To get the exhaust out the rear of the car, we choose Corvette Central's complete C3 system with Magnaflow mufflers. Corvette Central fabricates these systems in-house excluding the Magnaflow mufflers. If you prefer, they can also produce OE-style mufflers for the system. The Magnaflow mufflers Corvette Central provides are modified to fit using the OE hangers and connect to the OE-style pipes to eliminate custom fitting. Over the years, Corvette Central has produced many exhaust systems for '53-'96 Corvettes, so we knew when we ordered the system it would fit the confines of PSA without any extra work. We used 211/42-inch mandrel bent elbows from our local NAPA to connect the headers to the cats and then to the Corvette Central system.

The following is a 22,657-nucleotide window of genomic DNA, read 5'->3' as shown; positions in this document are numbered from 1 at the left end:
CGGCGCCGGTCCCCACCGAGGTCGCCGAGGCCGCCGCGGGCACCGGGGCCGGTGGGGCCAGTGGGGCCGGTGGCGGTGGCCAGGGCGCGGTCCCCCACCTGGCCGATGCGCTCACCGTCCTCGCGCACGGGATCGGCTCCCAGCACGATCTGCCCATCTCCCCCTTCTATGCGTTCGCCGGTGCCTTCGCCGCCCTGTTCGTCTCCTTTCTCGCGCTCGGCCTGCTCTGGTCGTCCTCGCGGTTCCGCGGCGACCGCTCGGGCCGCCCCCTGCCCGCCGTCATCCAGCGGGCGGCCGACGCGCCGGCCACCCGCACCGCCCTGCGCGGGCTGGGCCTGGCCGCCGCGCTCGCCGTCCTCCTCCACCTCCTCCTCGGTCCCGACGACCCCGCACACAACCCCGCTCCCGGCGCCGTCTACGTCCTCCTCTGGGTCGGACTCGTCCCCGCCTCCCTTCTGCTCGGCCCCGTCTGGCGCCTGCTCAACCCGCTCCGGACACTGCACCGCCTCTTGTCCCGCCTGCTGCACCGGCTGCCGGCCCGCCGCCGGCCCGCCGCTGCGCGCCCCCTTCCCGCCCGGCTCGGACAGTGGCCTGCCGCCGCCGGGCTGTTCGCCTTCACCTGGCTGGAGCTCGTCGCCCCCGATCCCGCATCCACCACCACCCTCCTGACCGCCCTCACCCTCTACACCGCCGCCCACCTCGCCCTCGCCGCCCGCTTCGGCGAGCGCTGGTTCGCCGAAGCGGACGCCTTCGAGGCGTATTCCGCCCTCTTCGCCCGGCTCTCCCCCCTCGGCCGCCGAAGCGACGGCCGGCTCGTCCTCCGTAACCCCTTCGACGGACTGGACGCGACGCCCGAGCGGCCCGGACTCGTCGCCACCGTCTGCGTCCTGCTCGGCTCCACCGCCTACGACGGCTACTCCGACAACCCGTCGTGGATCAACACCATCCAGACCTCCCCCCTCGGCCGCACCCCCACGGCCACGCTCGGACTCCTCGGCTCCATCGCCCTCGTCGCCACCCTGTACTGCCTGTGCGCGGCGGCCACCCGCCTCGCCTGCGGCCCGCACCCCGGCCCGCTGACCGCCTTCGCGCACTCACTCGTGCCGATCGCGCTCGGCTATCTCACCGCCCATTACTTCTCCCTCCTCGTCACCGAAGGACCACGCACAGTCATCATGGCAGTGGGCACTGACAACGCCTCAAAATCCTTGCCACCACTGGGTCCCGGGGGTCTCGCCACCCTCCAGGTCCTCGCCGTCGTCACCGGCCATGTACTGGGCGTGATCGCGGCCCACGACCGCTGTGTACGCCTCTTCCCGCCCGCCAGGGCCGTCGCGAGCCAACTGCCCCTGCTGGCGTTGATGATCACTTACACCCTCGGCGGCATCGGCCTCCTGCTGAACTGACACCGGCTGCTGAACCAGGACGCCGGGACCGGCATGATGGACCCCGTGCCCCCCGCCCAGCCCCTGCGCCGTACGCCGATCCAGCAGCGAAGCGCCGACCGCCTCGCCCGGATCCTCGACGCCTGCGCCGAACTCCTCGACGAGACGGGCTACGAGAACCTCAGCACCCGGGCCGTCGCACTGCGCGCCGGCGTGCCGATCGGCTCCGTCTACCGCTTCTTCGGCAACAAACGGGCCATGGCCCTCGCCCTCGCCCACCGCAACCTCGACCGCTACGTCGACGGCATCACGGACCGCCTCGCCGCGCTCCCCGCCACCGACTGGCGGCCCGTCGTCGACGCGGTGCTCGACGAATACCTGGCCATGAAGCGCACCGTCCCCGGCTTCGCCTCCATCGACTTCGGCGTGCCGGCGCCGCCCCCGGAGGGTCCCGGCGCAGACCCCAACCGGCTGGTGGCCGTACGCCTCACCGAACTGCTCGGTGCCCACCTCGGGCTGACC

Now that we had an exhaust system plan, the only thing left to consider was the hardware and gaskets to use. One of my complaints with using headers is the constant tightening of the header bolts to prevent gasket blow-out. Those concerns are a thing of the past now when the correct gaskets are used. Earl's Performance makes a graphite foil pressure master exhaust seal set that allows the bolts to be tightened and stay tightened. The pressure master sealing material seals uneven surfaces and won't blow-out. Reduced head fasteners allow the headers to be tightened properly and stay that way so we could feel comfortable about installing the headers.